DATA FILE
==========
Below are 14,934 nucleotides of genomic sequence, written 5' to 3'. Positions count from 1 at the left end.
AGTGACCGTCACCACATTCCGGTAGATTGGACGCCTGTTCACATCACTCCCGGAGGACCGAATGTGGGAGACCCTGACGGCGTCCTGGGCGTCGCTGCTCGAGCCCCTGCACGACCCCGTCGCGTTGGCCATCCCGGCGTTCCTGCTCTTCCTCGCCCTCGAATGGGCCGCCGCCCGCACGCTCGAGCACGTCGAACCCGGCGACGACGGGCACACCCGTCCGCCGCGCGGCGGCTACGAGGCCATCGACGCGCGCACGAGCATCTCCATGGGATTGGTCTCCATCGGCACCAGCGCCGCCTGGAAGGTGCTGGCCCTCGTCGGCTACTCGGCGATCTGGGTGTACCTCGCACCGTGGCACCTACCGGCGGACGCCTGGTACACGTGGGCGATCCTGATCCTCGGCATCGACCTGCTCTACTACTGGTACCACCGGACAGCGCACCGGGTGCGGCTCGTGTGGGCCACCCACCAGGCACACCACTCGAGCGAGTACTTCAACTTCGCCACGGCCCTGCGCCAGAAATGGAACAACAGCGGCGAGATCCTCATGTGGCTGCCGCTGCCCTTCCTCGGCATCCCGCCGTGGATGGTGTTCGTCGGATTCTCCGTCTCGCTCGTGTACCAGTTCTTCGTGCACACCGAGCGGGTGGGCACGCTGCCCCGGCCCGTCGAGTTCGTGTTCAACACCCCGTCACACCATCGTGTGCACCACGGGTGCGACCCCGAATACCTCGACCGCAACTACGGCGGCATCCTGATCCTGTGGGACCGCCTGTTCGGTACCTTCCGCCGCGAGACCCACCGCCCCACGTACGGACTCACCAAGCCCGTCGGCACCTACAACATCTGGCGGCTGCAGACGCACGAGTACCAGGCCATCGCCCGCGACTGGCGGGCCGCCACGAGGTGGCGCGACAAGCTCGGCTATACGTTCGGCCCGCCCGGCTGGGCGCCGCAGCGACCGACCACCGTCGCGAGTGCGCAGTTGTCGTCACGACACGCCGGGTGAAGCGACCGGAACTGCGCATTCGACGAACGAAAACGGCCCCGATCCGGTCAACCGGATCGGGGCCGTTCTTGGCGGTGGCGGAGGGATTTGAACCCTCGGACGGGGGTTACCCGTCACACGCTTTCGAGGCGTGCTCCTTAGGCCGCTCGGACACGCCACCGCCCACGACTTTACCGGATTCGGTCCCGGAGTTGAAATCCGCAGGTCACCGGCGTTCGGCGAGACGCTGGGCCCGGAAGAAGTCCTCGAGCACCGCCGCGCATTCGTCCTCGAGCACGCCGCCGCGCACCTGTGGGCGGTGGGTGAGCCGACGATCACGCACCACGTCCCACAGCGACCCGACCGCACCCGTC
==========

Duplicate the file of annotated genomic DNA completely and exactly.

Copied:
Below are 14,934 nucleotides of genomic sequence, written 5' to 3'. Positions count from 1 at the left end.
AGTGACCGTCACCACATTCCGGTAGATTGGACGCCTGTTCACATCACTCCCGGAGGACCGAATGTGGGAGACCCTGACGGCGTCCTGGGCGTCGCTGCTCGAGCCCCTGCACGACCCCGTCGCGTTGGCCATCCCGGCGTTCCTGCTCTTCCTCGCCCTCGAATGGGCCGCCGCCCGCACGCTCGAGCACGTCGAACCCGGCGACGACGGGCACACCCGTCCGCCGCGCGGCGGCTACGAGGCCATCGACGCGCGCACGAGCATCTCCATGGGATTGGTCTCCATCGGCACCAGCGCCGCCTGGAAGGTGCTGGCCCTCGTCGGCTACTCGGCGATCTGGGTGTACCTCGCACCGTGGCACCTACCGGCGGACGCCTGGTACACGTGGGCGATCCTGATCCTCGGCATCGACCTGCTCTACTACTGGTACCACCGGACAGCGCACCGGGTGCGGCTCGTGTGGGCCACCCACCAGGCACACCACTCGAGCGAGTACTTCAACTTCGCCACGGCCCTGCGCCAGAAATGGAACAACAGCGGCGAGATCCTCATGTGGCTGCCGCTGCCCTTCCTCGGCATCCCGCCGTGGATGGTGTTCGTCGGATTCTCCGTCTCGCTCGTGTACCAGTTCTTCGTGCACACCGAGCGGGTGGGCACGCTGCCCCGGCCCGTCGAGTTCGTGTTCAACACCCCGTCACACCATCGTGTGCACCACGGGTGCGACCCCGAATACCTCGACCGCAACTACGGCGGCATCCTGATCCTGTGGGACCGCCTGTTCGGTACCTTCCGCCGCGAGACCCACCGCCCCACGTACGGACTCACCAAGCCCGTCGGCACCTACAACATCTGGCGGCTGCAGACGCACGAGTACCAGGCCATCGCCCGCGACTGGCGGGCCGCCACGAGGTGGCGCGACAAGCTCGGCTATACGTTCGGCCCGCCCGGCTGGGCGCCGCAGCGACCGACCACCGTCGCGAGTGCGCAGTTGTCGTCACGACACGCCGGGTGAAGCGACCGGAACTGCGCATTCGACGAACGAAAACGGCCCCGATCCGGTCAACCGGATCGGGGCCGTTCTTGGCGGTGGCGGAGGGATTTGAACCCTCGGACGGGGGTTACCCGTCACACGCTTTCGAGGCGTGCTCCTTAGGCCGCTCGGACACGCCACCGCCCACGACTTTACCGGATTCGGTCCCGGAGTTGAAATCCGCAGGTCACCGGCGTTCGGCGAGACGCTGGGCCCGGAAGAAGTCCTCGAGCACCGCCGCGCATTCGTCCTCGAGCACGCCGCCGCGCACCTGTGGGCGGTGGGTGAGCCGACGATCACGCACCACGTCCCACAGCGACCCGACCGCACCCGTC